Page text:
By the beginning of 2017, most politicians in Kansas recognized that the state’s “real live experiment” with tax reduction had failed. Following passage in 2012 of a large tax cut and economic restructuring package, state revenue shortfalls had become a constant, while the promised increases in jobs and businesses never materialized.
But ending the failed experiment and restoring fiscal responsibility was never going to be an easy sell. Gov. Sam Brownback, the architect of the tax-cut regime, had made it clear that he would not sign any legislation to roll it back. After Brownback vetoed an initial attempt in February, and the legislature failed to override him, it became certain that a two-thirds majority would be required.
It wasn’t clear where the additional votes would come from. The Kansas Legislature is split into three parties -- Democrats, conservative Republicans and moderate Republicans. Conservatives had lost seats to both of the other groups in 2016, but there were still enough of them around to matter, particularly in the state Senate. “All along the way, there was a core group of Democrats and Republican moderates who supported a new tax policy in some form and never wavered from that,” says University of Kansas political scientist Patrick Miller, “but they didn’t have enough votes to override.”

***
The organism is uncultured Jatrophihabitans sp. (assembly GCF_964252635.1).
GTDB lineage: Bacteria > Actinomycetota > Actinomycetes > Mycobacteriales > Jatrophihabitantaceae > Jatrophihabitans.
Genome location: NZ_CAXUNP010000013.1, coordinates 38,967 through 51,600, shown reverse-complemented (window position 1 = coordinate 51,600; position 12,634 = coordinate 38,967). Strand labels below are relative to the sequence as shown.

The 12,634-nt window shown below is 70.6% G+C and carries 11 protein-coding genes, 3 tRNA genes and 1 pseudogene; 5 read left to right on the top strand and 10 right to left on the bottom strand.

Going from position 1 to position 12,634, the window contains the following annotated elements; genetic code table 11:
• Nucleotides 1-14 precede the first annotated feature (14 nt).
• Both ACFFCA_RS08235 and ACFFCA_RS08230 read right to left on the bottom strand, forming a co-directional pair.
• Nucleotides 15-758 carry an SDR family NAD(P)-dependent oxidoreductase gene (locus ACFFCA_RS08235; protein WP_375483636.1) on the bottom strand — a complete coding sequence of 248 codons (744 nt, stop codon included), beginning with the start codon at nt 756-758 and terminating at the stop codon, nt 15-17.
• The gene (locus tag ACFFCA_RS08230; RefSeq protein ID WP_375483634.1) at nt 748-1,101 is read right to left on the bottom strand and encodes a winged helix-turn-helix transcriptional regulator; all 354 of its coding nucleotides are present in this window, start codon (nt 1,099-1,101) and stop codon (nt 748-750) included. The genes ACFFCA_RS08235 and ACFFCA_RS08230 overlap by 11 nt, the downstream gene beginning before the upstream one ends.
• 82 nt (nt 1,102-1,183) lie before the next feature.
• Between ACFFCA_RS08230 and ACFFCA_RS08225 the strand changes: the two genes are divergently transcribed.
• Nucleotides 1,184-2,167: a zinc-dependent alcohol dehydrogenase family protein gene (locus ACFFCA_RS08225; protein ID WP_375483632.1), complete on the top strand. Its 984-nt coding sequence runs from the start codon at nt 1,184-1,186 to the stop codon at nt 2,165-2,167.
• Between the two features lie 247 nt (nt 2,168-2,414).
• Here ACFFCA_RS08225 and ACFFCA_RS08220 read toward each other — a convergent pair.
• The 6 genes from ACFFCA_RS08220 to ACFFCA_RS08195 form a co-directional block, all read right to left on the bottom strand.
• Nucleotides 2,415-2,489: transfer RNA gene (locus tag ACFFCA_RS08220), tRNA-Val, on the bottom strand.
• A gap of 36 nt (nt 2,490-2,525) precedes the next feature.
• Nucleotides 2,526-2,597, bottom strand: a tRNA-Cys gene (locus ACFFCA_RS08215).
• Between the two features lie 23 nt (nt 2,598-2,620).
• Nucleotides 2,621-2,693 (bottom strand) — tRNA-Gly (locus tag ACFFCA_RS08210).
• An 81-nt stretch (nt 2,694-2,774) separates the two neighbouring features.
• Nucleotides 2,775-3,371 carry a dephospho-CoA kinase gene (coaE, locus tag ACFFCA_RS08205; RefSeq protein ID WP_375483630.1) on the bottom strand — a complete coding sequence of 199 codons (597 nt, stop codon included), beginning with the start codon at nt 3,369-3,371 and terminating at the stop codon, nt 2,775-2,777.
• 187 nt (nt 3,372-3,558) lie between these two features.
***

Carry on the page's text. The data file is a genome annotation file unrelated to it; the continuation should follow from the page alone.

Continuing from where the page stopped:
The House Women’s Caucus ended up playing a key role in summoning up the needed votes, hosting sessions that allowed legislators to air their concerns and priorities, and helping to give the final bill its ultimate form. But it was two legislative leaders, one in each chamber, who ultimately got the job done. “If you get a Jim Denning and a Jim Ward, then you get everything in between, too,” says Ward, the 58-year-old Democratic leader in the Kansas House.
Denning, the conservative Senate majority leader, concedes that raising taxes is “nothing that I’m proud of,” but he recognized that the 2012 cuts, which he had supported, had gone too far. Notably, the elimination of taxes on sole proprietorships and limited liability corporations, which created loopholes to “pass through” individual income, had clearly been abused. “I knew we needed to do something to get Kansas back on sound financial footing,” says the 61-year-old Denning. “We were taking on water.”
Denning and Ward disagreed about a number of other issues, such as the number of individual tax brackets and whether to make any tax increases retroactive. But they were eventually able to find agreement, bringing enough of their caucuses with them to override another Brownback veto in June. “The main MVP ended up being bipartisanship,” says Heidi Holliday, executive director of the Kansas Center for Economic Growth.
Or perhaps that should be tripartisanship. With most major bills, it’s clear who’s most responsible for passage, whether it’s a bill sponsor, committee chair or chamber leader. In the Kansas case, it took initiatives from all three major factions -- and the political leadership of Denning and Ward -- to find the votes within each subgroup and overturn a policy that had hampered the state.
Voters aren’t happy about paying higher taxes, and no lawmakers want to be the one to raise them. But the legislature ultimately had no choice. “Most Kansans look at it that way,” Ward says. “There had to be adjustments in the tax policy because it was bankrupting the state.”
-- By Alan Greenblatt
See the rest of the 2017 public officials here.